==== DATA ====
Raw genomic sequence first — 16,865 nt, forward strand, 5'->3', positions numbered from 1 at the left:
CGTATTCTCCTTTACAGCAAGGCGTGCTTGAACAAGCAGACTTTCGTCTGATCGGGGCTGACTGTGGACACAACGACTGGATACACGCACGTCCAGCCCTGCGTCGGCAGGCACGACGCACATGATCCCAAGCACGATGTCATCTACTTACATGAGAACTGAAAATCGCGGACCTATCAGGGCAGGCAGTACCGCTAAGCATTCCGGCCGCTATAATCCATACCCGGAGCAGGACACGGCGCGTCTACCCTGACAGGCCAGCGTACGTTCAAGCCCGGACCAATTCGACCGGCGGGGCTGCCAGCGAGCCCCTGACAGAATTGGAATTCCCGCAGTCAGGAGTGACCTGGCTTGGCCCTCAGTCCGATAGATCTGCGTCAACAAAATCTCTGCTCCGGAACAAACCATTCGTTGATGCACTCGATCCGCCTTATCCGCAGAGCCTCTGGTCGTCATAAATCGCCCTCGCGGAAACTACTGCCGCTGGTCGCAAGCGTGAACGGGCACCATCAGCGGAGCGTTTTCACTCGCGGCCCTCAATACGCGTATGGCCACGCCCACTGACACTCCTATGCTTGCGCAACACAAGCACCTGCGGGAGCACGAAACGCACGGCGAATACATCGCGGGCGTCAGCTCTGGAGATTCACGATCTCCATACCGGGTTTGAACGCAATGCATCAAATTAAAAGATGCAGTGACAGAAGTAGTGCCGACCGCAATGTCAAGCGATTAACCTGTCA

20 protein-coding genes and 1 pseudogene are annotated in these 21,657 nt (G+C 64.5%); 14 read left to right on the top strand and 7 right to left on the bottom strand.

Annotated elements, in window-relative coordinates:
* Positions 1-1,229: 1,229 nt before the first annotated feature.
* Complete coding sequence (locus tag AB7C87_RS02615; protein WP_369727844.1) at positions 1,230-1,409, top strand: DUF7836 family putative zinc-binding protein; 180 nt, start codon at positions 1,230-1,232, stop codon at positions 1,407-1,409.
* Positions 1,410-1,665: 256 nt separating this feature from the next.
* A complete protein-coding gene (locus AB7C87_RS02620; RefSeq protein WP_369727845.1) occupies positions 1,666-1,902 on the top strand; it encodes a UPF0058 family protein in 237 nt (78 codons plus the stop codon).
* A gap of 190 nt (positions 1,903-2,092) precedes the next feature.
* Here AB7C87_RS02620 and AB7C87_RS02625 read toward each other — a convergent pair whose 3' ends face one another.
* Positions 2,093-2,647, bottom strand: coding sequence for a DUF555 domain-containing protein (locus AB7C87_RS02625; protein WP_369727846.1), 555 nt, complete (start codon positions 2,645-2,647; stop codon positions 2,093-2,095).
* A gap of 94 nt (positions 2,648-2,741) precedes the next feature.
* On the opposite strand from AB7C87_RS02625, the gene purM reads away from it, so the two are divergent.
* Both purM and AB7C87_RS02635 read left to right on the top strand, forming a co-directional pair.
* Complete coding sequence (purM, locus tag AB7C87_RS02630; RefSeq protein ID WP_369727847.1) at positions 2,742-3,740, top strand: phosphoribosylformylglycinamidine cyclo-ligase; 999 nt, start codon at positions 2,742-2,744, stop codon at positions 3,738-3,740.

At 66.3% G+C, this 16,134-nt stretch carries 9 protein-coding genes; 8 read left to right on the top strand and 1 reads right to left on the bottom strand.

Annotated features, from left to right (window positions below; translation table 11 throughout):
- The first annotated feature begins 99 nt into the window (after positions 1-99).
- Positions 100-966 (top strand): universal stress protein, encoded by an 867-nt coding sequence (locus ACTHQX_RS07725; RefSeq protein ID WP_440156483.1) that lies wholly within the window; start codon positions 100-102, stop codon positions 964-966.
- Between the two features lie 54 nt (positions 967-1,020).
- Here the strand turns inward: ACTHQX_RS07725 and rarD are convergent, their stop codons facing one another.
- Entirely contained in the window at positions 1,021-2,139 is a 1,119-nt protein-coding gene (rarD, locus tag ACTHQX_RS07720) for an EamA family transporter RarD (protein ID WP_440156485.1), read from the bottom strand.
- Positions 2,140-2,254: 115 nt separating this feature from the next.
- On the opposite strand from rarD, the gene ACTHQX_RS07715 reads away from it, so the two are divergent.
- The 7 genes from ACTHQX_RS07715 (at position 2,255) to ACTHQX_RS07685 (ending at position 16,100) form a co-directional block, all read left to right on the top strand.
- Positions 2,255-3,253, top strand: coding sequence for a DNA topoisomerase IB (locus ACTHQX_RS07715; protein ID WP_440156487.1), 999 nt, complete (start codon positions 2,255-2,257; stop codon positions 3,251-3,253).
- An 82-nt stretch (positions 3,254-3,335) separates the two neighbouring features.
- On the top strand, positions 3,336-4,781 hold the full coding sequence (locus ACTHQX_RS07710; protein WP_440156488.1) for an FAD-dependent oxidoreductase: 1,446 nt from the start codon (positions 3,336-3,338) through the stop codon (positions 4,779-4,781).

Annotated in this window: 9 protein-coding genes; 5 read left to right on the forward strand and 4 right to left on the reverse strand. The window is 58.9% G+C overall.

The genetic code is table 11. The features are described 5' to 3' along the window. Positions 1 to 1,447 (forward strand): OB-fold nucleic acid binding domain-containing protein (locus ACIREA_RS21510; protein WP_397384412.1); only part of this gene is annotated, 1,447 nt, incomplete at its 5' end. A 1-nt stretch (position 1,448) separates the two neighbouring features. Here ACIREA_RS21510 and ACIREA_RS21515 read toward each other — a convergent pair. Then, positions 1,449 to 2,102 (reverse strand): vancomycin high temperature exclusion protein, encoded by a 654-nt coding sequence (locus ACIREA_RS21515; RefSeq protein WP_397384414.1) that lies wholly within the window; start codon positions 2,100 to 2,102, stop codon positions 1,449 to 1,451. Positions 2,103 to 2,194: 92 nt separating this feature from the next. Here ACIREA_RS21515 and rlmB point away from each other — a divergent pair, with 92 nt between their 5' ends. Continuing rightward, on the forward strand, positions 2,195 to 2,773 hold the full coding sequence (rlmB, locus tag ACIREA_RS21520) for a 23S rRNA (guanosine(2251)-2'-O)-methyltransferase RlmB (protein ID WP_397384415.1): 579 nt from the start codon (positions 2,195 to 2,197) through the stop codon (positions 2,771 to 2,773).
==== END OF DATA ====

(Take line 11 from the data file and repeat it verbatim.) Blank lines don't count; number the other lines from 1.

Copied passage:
* Positions 2,093-2,647, bottom strand: coding sequence for a DUF555 domain-containing protein (locus AB7C87_RS02625; protein WP_369727846.1), 555 nt, complete (start codon positions 2,645-2,647; stop codon positions 2,093-2,095).